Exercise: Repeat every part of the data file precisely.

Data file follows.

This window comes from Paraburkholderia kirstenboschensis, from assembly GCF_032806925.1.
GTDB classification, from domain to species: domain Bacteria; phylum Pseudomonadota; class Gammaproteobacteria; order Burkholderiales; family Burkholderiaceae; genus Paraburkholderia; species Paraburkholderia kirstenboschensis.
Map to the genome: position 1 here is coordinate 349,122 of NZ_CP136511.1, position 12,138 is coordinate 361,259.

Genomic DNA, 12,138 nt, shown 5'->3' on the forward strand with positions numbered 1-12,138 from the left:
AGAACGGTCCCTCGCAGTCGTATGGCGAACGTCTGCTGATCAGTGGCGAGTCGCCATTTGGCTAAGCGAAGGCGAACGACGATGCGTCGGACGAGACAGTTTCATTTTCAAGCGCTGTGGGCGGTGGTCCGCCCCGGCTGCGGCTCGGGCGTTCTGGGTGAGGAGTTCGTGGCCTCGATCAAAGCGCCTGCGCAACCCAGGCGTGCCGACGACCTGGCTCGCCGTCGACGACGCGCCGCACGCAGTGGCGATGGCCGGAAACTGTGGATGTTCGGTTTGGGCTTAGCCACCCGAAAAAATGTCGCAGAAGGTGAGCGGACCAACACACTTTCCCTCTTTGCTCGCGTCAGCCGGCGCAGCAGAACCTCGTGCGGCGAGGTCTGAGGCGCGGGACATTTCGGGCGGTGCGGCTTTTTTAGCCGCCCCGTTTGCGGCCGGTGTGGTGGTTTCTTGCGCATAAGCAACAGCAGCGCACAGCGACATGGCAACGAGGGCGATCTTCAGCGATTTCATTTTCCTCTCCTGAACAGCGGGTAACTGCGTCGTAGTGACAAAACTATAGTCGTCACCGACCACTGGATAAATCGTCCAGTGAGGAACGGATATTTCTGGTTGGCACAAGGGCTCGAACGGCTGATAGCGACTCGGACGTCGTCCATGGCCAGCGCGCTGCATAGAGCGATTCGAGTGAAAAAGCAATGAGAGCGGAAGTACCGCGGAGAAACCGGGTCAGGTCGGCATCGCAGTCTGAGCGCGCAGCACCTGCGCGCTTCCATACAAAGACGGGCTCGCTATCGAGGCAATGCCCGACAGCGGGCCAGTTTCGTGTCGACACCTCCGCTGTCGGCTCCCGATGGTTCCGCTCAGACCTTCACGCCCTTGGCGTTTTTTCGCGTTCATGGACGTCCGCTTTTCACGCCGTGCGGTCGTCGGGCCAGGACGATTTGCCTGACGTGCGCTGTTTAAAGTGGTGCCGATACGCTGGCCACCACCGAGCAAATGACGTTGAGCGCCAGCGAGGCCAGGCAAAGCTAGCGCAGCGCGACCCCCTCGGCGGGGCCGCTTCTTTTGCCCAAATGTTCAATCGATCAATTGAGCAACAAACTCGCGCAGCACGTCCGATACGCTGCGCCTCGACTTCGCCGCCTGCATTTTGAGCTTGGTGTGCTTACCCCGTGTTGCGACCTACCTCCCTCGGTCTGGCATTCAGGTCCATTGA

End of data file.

This window comes from Paraburkholderia kirstenboschensis, from assembly GCF_032806925.1.
GTDB classification, from domain to species: domain Bacteria; phylum Pseudomonadota; class Gammaproteobacteria; order Burkholderiales; family Burkholderiaceae; genus Paraburkholderia; species Paraburkholderia kirstenboschensis.
Map to the genome: position 1 here is coordinate 349,122 of NZ_CP136511.1, position 12,138 is coordinate 361,259.

Genomic DNA, 12,138 nt, shown 5'->3' on the forward strand with positions numbered 1-12,138 from the left:
AGAACGGTCCCTCGCAGTCGTATGGCGAACGTCTGCTGATCAGTGGCGAGTCGCCATTTGGCTAAGCGAAGGCGAACGACGATGCGTCGGACGAGACAGTTTCATTTTCAAGCGCTGTGGGCGGTGGTCCGCCCCGGCTGCGGCTCGGGCGTTCTGGGTGAGGAGTTCGTGGCCTCGATCAAAGCGCCTGCGCAACCCAGGCGTGCCGACGACCTGGCTCGCCGTCGACGACGCGCCGCACGCAGTGGCGATGGCCGGAAACTGTGGATGTTCGGTTTGGGCTTAGCCACCCGAAAAAATGTCGCAGAAGGTGAGCGGACCAACACACTTTCCCTCTTTGCTCGCGTCAGCCGGCGCAGCAGAACCTCGTGCGGCGAGGTCTGAGGCGCGGGACATTTCGGGCGGTGCGGCTTTTTTAGCCGCCCCGTTTGCGGCCGGTGTGGTGGTTTCTTGCGCATAAGCAACAGCAGCGCACAGCGACATGGCAACGAGGGCGATCTTCAGCGATTTCATTTTCCTCTCCTGAACAGCGGGTAACTGCGTCGTAGTGACAAAACTATAGTCGTCACCGACCACTGGATAAATCGTCCAGTGAGGAACGGATATTTCTGGTTGGCACAAGGGCTCGAACGGCTGATAGCGACTCGGACGTCGTCCATGGCCAGCGCGCTGCATAGAGCGATTCGAGTGAAAAAGCAATGAGAGCGGAAGTACCGCGGAGAAACCGGGTCAGGTCGGCATCGCAGTCTGAGCGCGCAGCACCTGCGCGCTTCCATACAAAGACGGGCTCGCTATCGAGGCAATGCCCGACAGCGGGCCAGTTTCGTGTCGACACCTCCGCTGTCGGCTCCCGATGGTTCCGCTCAGACCTTCACGCCCTTGGCGTTTTTTCGCGTTCATGGACGTCCGCTTTTCACGCCGTGCGGTCGTCGGGCCAGGACGATTTGCCTGACGTGCGCTGTTTAAAGTGGTGCCGATACGCTGGCCACCACCGAGCAAATGACGTTGAGCGCCAGCGAGGCCAGGCAAAGCTAGCGCAGCGCGACCCCCTCGGCGGGGCCGCTTCTTTTGCCCAAATGTTCAATCGATCAATTGAGCAACAAACTCGCGCAGCACGTCCGATACGCTGCGCCTCGACTTCGCCGCCTGCATTTTGAGCTTGGTGTGCTTACCCCGTGTTGCGACCTACCTCCCTCGGTCTGGCATTCAGGTCCATTGA